ERIC Number: ED196053
Record Type: RIE
Publication Date: 1980-May
Reference Count: 0
The Possible Contribution of Social Grammar of Language Analysis to Inter-Cultural Communication and the Avoidance of Misunderstanding.
Grayshon, Matthew C.
Different languages code messages in different ways and use different channels for sending messages; thus there are many places for misinterpreting and mishearing messages in an intercultural context. To move from one language to another requires a description of the total language communication system, one that has its universals in social and individual functions. Such a total language system attends to functions and channels such as words, word order (syntax), phonetic structures, paralinguistic features (tone, pitch, rhythm), facial expressions, posture, and head and body movements. Taking these and relating them to discourse analysis in a variety of languages, sociolinguists can build up descriptions of languages and classify languages. For example, work with West African tonal languages illustrates their differences from English in their levels of linguistic discourse to show social patterns. By approaching language study in this manner, sociolinguists can identify areas where misunderstandings occur across languages and cultures at nonawareness levels, and modify language instruction to circumvent these problems. (The descriptions of a social grammar and its elements and uses are illustrated by two anecdotal studies of English-West African sociolinguistic differences.) (RL)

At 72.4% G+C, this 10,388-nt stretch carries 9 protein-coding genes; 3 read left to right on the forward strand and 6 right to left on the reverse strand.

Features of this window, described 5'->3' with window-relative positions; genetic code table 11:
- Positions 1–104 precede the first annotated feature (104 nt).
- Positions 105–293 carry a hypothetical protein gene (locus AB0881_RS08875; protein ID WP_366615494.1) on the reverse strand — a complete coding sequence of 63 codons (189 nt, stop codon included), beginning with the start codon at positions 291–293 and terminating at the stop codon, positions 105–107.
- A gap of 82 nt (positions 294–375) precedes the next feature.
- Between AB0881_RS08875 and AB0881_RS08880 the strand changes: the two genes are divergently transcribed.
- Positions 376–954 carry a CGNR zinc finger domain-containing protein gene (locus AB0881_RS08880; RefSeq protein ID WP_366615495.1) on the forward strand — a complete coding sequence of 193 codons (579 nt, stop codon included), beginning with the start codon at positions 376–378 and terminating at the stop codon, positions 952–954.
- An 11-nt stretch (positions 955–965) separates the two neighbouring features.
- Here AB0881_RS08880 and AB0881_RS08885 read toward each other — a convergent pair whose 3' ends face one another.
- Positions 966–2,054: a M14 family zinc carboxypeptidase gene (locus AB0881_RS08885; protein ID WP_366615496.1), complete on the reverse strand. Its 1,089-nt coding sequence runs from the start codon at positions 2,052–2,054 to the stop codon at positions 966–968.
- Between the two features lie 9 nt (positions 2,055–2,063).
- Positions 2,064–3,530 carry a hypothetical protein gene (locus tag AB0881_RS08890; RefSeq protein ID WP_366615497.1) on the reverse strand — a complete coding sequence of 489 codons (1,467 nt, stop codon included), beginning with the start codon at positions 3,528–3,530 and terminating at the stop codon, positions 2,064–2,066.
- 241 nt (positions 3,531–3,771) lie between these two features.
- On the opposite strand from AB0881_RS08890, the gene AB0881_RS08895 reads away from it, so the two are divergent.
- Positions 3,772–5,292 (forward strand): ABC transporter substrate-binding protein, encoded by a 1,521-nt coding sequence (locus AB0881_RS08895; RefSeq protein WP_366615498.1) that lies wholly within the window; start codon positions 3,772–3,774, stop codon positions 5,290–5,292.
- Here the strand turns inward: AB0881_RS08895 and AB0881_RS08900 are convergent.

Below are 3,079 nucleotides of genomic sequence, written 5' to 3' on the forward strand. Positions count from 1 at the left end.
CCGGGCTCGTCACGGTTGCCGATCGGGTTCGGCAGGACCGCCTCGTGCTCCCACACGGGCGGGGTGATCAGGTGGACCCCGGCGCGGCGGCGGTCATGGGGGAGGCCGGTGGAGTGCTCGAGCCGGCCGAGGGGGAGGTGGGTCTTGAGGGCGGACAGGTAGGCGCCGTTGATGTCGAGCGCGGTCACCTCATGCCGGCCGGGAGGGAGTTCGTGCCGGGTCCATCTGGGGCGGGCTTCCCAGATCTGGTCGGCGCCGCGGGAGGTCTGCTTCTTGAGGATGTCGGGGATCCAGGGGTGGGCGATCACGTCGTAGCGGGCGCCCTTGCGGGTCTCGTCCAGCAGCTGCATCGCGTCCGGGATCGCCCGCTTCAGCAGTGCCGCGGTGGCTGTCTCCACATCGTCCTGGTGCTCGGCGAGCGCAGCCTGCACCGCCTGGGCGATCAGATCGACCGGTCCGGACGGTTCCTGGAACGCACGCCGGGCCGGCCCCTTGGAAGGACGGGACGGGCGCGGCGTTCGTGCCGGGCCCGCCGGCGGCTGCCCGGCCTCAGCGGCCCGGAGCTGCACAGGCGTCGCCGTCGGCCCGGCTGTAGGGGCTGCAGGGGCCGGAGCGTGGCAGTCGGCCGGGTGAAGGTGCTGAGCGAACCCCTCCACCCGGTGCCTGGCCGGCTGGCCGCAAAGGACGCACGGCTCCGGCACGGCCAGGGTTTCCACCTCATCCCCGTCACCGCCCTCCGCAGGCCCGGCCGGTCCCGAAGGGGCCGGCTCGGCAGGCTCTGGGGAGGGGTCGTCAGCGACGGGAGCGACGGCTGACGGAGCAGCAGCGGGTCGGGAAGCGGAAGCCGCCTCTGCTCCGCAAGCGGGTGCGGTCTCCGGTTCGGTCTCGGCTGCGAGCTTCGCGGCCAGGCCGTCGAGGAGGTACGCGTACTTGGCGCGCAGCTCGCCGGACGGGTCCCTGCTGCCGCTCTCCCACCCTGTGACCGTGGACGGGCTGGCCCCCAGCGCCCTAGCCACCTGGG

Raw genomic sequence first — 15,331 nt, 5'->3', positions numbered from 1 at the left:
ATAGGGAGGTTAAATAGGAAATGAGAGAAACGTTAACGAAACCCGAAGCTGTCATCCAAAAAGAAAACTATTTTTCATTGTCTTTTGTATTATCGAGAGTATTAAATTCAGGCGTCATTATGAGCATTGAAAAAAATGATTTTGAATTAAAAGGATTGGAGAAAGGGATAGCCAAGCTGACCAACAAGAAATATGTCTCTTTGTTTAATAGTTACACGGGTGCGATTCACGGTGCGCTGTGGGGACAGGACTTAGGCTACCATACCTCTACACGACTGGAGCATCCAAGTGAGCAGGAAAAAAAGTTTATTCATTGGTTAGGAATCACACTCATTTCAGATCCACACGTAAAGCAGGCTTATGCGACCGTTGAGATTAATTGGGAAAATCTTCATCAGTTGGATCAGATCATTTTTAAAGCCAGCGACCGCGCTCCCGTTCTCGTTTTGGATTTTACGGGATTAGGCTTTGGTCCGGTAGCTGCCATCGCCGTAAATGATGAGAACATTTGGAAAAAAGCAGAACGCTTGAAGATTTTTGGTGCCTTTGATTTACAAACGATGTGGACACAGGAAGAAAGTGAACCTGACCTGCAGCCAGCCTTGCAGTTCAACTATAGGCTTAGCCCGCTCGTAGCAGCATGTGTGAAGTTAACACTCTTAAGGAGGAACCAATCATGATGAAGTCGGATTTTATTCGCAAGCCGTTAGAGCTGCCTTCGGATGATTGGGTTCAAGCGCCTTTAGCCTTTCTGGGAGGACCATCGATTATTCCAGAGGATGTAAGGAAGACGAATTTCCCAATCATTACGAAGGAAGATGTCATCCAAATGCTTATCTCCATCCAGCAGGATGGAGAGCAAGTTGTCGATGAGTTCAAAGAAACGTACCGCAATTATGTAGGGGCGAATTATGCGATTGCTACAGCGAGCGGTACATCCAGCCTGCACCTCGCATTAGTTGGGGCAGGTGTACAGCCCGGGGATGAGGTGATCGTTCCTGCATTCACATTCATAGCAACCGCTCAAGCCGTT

Publication Type: Information Analyses; Reports - Research; Speeches/Meeting Papers
Education Level: N/A
Authoring Institution: N/A
Identifiers: Intercultural Communication
Note: Paper presented at the Annual Meeting of the International Communication Association (30th, Acapulco, Mexico, May 18-23, 1980).